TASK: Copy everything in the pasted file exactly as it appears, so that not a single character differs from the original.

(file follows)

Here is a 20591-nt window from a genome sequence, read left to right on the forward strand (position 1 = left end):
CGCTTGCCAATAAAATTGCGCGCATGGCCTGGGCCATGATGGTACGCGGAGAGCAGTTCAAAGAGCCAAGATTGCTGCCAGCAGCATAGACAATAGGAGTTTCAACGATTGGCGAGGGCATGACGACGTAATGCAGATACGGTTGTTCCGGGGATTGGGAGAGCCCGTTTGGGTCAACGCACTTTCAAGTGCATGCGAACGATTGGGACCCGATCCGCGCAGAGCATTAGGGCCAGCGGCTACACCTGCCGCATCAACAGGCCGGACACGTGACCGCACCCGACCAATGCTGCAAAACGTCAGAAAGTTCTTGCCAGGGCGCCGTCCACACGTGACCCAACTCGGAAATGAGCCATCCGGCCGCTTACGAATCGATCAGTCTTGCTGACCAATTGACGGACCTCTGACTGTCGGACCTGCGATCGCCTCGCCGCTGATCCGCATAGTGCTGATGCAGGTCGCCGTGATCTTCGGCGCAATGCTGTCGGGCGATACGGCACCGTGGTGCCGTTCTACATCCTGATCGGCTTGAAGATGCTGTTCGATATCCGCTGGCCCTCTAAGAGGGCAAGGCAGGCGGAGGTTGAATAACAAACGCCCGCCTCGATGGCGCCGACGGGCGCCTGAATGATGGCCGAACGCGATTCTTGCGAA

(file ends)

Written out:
Here is a 20591-nt window from a genome sequence, read left to right on the forward strand (position 1 = left end):
CGCTTGCCAATAAAATTGCGCGCATGGCCTGGGCCATGATGGTACGCGGAGAGCAGTTCAAAGAGCCAAGATTGCTGCCAGCAGCATAGACAATAGGAGTTTCAACGATTGGCGAGGGCATGACGACGTAATGCAGATACGGTTGTTCCGGGGATTGGGAGAGCCCGTTTGGGTCAACGCACTTTCAAGTGCATGCGAACGATTGGGACCCGATCCGCGCAGAGCATTAGGGCCAGCGGCTACACCTGCCGCATCAACAGGCCGGACACGTGACCGCACCCGACCAATGCTGCAAAACGTCAGAAAGTTCTTGCCAGGGCGCCGTCCACACGTGACCCAACTCGGAAATGAGCCATCCGGCCGCTTACGAATCGATCAGTCTTGCTGACCAATTGACGGACCTCTGACTGTCGGACCTGCGATCGCCTCGCCGCTGATCCGCATAGTGCTGATGCAGGTCGCCGTGATCTTCGGCGCAATGCTGTCGGGCGATACGGCACCGTGGTGCCGTTCTACATCCTGATCGGCTTGAAGATGCTGTTCGATATCCGCTGGCCCTCTAAGAGGGCAAGGCAGGCGGAGGTTGAATAACAAACGCCCGCCTCGATGGCGCCGACGGGCGCCTGAATGATGGCCGAACGCGATTCTTGCGAA